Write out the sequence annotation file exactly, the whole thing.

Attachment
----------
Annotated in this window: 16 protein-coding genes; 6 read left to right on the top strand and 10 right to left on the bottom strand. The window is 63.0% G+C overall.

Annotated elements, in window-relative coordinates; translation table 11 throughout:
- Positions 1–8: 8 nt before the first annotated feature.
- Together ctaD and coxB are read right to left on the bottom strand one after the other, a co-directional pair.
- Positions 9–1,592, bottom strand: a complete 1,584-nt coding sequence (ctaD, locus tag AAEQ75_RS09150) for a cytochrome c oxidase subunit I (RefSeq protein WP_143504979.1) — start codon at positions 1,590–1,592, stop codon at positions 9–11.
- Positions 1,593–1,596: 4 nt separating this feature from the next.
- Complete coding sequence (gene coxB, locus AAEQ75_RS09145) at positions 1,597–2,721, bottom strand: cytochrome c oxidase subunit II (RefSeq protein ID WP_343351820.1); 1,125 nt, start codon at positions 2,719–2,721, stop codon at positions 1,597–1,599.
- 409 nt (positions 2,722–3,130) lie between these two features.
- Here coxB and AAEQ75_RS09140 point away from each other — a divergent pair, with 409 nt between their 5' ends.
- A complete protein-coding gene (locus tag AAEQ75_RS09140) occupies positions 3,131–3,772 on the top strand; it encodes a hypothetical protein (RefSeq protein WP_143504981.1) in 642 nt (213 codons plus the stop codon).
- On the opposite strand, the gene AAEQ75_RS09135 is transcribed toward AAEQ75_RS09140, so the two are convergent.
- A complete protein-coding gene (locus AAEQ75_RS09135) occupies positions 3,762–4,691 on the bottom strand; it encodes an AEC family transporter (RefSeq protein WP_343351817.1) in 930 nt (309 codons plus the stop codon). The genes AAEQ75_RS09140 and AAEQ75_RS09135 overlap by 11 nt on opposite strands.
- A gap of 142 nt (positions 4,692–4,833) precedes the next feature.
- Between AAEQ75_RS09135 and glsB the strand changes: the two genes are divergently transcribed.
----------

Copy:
Annotated in this window: 16 protein-coding genes; 6 read left to right on the top strand and 10 right to left on the bottom strand. The window is 63.0% G+C overall.

Annotated elements, in window-relative coordinates; translation table 11 throughout:
- Positions 1–8: 8 nt before the first annotated feature.
- Together ctaD and coxB are read right to left on the bottom strand one after the other, a co-directional pair.
- Positions 9–1,592, bottom strand: a complete 1,584-nt coding sequence (ctaD, locus tag AAEQ75_RS09150) for a cytochrome c oxidase subunit I (RefSeq protein WP_143504979.1) — start codon at positions 1,590–1,592, stop codon at positions 9–11.
- Positions 1,593–1,596: 4 nt separating this feature from the next.
- Complete coding sequence (gene coxB, locus AAEQ75_RS09145) at positions 1,597–2,721, bottom strand: cytochrome c oxidase subunit II (RefSeq protein ID WP_343351820.1); 1,125 nt, start codon at positions 2,719–2,721, stop codon at positions 1,597–1,599.
- 409 nt (positions 2,722–3,130) lie between these two features.
- Here coxB and AAEQ75_RS09140 point away from each other — a divergent pair, with 409 nt between their 5' ends.
- A complete protein-coding gene (locus tag AAEQ75_RS09140) occupies positions 3,131–3,772 on the top strand; it encodes a hypothetical protein (RefSeq protein WP_143504981.1) in 642 nt (213 codons plus the stop codon).
- On the opposite strand, the gene AAEQ75_RS09135 is transcribed toward AAEQ75_RS09140, so the two are convergent.
- A complete protein-coding gene (locus AAEQ75_RS09135) occupies positions 3,762–4,691 on the bottom strand; it encodes an AEC family transporter (RefSeq protein WP_343351817.1) in 930 nt (309 codons plus the stop codon). The genes AAEQ75_RS09140 and AAEQ75_RS09135 overlap by 11 nt on opposite strands.
- A gap of 142 nt (positions 4,692–4,833) precedes the next feature.
- Between AAEQ75_RS09135 and glsB the strand changes: the two genes are divergently transcribed.